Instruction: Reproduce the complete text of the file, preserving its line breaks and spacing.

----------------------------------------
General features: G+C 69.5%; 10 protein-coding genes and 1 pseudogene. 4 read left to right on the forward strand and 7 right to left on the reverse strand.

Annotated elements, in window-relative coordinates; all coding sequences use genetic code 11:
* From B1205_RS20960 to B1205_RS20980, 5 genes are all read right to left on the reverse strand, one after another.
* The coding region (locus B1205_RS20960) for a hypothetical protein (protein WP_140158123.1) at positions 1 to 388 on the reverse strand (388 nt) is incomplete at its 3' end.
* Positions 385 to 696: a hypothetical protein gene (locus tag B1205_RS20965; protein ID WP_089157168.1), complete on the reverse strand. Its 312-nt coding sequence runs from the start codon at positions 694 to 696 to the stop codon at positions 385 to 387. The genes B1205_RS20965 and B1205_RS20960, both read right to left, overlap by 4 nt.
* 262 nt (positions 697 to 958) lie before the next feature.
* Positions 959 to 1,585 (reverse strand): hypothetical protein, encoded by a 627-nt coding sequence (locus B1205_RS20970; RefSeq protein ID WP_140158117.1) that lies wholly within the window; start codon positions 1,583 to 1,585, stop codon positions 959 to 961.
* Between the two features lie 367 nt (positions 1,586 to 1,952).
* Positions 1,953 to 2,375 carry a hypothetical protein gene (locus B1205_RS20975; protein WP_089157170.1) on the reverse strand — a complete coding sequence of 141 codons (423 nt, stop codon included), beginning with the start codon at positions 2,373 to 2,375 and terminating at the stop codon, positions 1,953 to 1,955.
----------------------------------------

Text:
General features: G+C 69.5%; 10 protein-coding genes and 1 pseudogene. 4 read left to right on the forward strand and 7 right to left on the reverse strand.

Annotated elements, in window-relative coordinates; all coding sequences use genetic code 11:
* From B1205_RS20960 to B1205_RS20980, 5 genes are all read right to left on the reverse strand, one after another.
* The coding region (locus B1205_RS20960) for a hypothetical protein (protein WP_140158123.1) at positions 1 to 388 on the reverse strand (388 nt) is incomplete at its 3' end.
* Positions 385 to 696: a hypothetical protein gene (locus tag B1205_RS20965; protein ID WP_089157168.1), complete on the reverse strand. Its 312-nt coding sequence runs from the start codon at positions 694 to 696 to the stop codon at positions 385 to 387. The genes B1205_RS20965 and B1205_RS20960, both read right to left, overlap by 4 nt.
* 262 nt (positions 697 to 958) lie before the next feature.
* Positions 959 to 1,585 (reverse strand): hypothetical protein, encoded by a 627-nt coding sequence (locus B1205_RS20970; RefSeq protein ID WP_140158117.1) that lies wholly within the window; start codon positions 1,583 to 1,585, stop codon positions 959 to 961.
* Between the two features lie 367 nt (positions 1,586 to 1,952).
* Positions 1,953 to 2,375 carry a hypothetical protein gene (locus B1205_RS20975; protein WP_089157170.1) on the reverse strand — a complete coding sequence of 141 codons (423 nt, stop codon included), beginning with the start codon at positions 2,373 to 2,375 and terminating at the stop codon, positions 1,953 to 1,955.